Considerations of Adjuvant Therapy in EGFR+ ES-NSCLC - Episode 6
Maurice Perol, MD: For the adjuvant chemotherapy, giving 3 to 4 cycles of a platinum-based regimen after a surgical resection of non–small cell lung cancer is often not easily tolerated in our patients. In our experience, I would say only 60% to 70% of the patients eligible for adjuvant chemotherapy receive adjuvant cisplatin-based chemotherapy. For some of these patients, we have to stop the adjuvant chemotherapy due to hematological or renal toxicity. The compliance with adjuvant chemotherapy is an issue after surgical resection of non–small cell lung cancer.
For the patients with EGFR mutations or others, it is very tempting to give targeted therapy instead of chemotherapy. We have 2 Chinese trials comparing head-to-head an EGFR TKI [tyrosine kinase inhibitor], which was gefitinib in this case, to adjuvant chemotherapy, which was based on cisplatin-vinorelbine chemotherapy. In this study, we have a majority of stage II and stage IIIA disease, so these studies were addressing patients with later stages of the disease. In both Chinese trials, the EVAN and ADJUVANT CTONG1104, the EGFR TKI achieved a clear DFS [disease-free survival] benefit over chemotherapy, but this DFS benefit did not translate into an overall survival benefit.
This lack of translation of the DFS benefit into an overall survival benefit in the ADJUVANT trial, for example, shows the follow-up is mature enough to have a clear picture of the survival of these patients. The lack of translation may have different meanings. This can first suggest that the duration of EGFR TKI adjuvant treatment was too short because a majority of recurrences were at the end of the 2-year adjuvant treatment. Another explanation may be that EGFR TKIs might only delay, rather than prevent, disease recurrence. EGFR TKIs, unlike chemotherapy, might not be able to eradicate metastatic disease; maybe the stem cells explaini that the DFS benefit did not translate into an overall survival benefit in this trial.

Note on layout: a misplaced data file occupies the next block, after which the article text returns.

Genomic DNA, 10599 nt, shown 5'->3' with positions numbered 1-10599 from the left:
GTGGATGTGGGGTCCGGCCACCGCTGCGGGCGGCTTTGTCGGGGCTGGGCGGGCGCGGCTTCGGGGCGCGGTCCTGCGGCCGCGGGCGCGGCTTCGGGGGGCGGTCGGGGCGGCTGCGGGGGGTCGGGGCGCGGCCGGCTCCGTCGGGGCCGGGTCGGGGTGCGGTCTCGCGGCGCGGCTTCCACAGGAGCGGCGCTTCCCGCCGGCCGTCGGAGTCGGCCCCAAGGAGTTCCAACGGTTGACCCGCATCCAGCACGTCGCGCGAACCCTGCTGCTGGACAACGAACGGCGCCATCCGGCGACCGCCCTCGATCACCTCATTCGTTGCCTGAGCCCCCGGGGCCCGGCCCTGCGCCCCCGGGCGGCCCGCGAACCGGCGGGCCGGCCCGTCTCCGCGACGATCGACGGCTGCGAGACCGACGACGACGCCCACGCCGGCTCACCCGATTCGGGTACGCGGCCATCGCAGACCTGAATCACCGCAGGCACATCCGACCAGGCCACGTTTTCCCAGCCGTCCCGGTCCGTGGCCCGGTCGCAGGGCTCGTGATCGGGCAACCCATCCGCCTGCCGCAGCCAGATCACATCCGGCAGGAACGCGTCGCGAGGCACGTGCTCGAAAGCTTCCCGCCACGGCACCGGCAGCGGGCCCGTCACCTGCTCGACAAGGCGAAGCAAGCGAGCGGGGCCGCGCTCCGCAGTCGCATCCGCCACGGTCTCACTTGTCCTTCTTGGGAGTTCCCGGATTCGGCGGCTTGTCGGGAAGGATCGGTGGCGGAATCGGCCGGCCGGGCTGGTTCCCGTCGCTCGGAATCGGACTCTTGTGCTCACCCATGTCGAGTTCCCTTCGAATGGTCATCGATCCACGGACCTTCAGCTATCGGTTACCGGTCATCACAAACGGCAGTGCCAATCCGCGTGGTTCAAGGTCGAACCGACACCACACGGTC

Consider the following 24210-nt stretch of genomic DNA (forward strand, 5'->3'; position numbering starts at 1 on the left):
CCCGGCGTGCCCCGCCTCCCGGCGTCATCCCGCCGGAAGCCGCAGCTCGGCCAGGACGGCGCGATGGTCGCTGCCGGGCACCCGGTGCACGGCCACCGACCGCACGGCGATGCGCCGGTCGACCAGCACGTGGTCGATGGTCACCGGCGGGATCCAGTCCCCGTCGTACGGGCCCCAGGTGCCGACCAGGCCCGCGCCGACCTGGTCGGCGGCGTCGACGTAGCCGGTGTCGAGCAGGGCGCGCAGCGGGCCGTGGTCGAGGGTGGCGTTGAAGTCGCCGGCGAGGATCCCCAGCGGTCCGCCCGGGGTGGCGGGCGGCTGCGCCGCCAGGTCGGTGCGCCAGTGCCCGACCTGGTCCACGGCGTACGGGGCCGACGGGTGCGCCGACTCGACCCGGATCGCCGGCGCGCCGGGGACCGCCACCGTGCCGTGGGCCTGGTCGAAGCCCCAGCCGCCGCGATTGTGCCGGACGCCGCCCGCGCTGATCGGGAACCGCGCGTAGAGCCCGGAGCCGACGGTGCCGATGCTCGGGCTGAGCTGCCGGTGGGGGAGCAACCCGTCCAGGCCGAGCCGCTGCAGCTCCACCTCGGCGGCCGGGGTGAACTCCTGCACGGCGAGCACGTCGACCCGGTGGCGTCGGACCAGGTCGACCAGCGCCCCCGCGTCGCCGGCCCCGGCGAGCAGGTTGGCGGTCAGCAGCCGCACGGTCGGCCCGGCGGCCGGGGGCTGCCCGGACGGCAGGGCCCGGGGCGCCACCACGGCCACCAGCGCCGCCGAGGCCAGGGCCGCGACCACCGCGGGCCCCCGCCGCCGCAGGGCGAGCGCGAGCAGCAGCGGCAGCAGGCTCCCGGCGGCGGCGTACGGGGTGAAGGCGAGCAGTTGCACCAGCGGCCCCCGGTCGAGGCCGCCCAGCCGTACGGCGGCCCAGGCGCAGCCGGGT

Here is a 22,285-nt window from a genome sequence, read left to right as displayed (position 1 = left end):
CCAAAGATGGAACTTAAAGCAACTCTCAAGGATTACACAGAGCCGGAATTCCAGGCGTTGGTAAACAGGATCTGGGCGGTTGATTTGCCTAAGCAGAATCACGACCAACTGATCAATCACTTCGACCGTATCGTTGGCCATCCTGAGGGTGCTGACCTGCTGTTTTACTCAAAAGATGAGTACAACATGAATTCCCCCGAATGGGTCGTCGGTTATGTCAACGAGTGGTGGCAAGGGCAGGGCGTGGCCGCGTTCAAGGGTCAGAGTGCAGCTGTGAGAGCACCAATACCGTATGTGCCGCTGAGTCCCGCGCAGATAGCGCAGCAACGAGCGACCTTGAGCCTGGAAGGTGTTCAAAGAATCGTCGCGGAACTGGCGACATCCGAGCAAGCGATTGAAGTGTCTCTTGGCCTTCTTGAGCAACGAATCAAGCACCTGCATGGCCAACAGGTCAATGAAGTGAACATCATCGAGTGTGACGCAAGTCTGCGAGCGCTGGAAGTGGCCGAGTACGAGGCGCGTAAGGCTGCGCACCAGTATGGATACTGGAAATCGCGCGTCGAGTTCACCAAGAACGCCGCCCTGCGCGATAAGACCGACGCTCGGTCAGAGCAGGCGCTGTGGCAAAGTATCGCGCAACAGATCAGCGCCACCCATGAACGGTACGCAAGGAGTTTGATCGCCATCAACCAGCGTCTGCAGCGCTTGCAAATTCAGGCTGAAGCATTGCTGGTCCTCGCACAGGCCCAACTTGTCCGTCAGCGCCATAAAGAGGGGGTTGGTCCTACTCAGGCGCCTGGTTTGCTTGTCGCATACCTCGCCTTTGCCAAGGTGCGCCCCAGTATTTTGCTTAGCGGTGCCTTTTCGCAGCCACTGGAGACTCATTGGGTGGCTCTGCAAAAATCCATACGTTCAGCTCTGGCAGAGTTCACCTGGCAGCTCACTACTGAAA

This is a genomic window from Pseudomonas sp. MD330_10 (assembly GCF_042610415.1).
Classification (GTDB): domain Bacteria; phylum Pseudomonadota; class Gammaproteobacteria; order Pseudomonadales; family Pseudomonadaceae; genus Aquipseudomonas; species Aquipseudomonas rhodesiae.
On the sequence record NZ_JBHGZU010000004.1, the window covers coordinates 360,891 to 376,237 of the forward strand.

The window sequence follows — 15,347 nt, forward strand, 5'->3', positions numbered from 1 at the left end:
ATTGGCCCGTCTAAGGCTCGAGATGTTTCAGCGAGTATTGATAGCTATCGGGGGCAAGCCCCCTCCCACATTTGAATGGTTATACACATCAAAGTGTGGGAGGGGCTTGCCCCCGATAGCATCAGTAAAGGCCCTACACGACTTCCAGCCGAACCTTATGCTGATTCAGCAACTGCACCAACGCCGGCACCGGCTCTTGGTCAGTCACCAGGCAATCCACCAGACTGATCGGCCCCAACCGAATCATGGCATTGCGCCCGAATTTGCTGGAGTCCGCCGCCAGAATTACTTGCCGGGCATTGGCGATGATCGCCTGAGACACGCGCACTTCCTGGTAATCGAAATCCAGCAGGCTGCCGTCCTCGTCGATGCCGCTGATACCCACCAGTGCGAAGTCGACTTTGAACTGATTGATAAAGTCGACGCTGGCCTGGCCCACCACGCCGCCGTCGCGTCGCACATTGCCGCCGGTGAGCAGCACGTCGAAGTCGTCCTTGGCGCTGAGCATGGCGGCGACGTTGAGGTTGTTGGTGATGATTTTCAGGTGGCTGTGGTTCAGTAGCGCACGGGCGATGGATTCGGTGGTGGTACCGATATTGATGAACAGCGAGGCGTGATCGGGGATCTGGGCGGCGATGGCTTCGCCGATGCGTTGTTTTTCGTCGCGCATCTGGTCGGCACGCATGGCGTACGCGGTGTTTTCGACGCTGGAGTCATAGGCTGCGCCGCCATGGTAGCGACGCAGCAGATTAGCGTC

Due to the impact of the adjuvant chemotherapy, we do not have to drop it for eligible patients, even if there is an EGFR mutation in the resected tumor sample. We have to keep in mind that adjuvant chemotherapy is able to increase the cure rates of these patients, even if you consider giving a targeted therapy, especially osimertinib, after adjuvant treatment if the patient is fit to receive a cisplatin-based adjuvant therapy.
David Planchard, MD, PhD: The biggest trial for adjuvant chemotherapy was the IALT trial, the first one, followed by the ANITA trial, which confirmed the benefit in terms of overall survival. It’s an absolute benefit, around 5% at 5 years if patients receive platinum-based chemotherapy. For the patients with stage IB and IIIA, that means you will reduce the probability of deaths who have been operated on by about 10% to 12% if they receive a platinum-based chemotherapy in 4 cycles after surgery. The most well-known association is with vinorelbine. This should reach at least around 300 mg/kg—equivalent to platinum[-based chemotherapy]—which has been done in this trial. This is the only positive trial in overall survival in non–small cell lung cancer after surgery if they receive an adjuvant chemotherapy.
Transcript Edited for Clarity